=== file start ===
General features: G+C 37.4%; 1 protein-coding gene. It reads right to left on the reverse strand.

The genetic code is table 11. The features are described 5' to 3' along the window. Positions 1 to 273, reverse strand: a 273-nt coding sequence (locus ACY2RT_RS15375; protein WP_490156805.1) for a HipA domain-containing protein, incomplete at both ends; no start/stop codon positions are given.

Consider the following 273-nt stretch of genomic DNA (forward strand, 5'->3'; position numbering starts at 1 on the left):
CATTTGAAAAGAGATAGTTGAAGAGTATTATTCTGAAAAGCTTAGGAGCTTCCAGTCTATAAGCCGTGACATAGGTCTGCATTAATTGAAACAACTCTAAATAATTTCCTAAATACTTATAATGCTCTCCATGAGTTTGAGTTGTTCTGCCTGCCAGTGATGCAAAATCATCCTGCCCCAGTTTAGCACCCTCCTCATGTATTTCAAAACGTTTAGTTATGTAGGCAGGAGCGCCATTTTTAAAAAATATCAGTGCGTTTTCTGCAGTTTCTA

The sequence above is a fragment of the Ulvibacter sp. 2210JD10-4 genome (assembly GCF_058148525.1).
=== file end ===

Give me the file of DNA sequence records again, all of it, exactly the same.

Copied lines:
General features: G+C 37.4%; 1 protein-coding gene. It reads right to left on the reverse strand.

The genetic code is table 11. The features are described 5' to 3' along the window. Positions 1 to 273, reverse strand: a 273-nt coding sequence (locus ACY2RT_RS15375; protein WP_490156805.1) for a HipA domain-containing protein, incomplete at both ends; no start/stop codon positions are given.

Consider the following 273-nt stretch of genomic DNA (forward strand, 5'->3'; position numbering starts at 1 on the left):
CATTTGAAAAGAGATAGTTGAAGAGTATTATTCTGAAAAGCTTAGGAGCTTCCAGTCTATAAGCCGTGACATAGGTCTGCATTAATTGAAACAACTCTAAATAATTTCCTAAATACTTATAATGCTCTCCATGAGTTTGAGTTGTTCTGCCTGCCAGTGATGCAAAATCATCCTGCCCCAGTTTAGCACCCTCCTCATGTATTTCAAAACGTTTAGTTATGTAGGCAGGAGCGCCATTTTTAAAAAATATCAGTGCGTTTTCTGCAGTTTCTA

The sequence above is a fragment of the Ulvibacter sp. 2210JD10-4 genome (assembly GCF_058148525.1).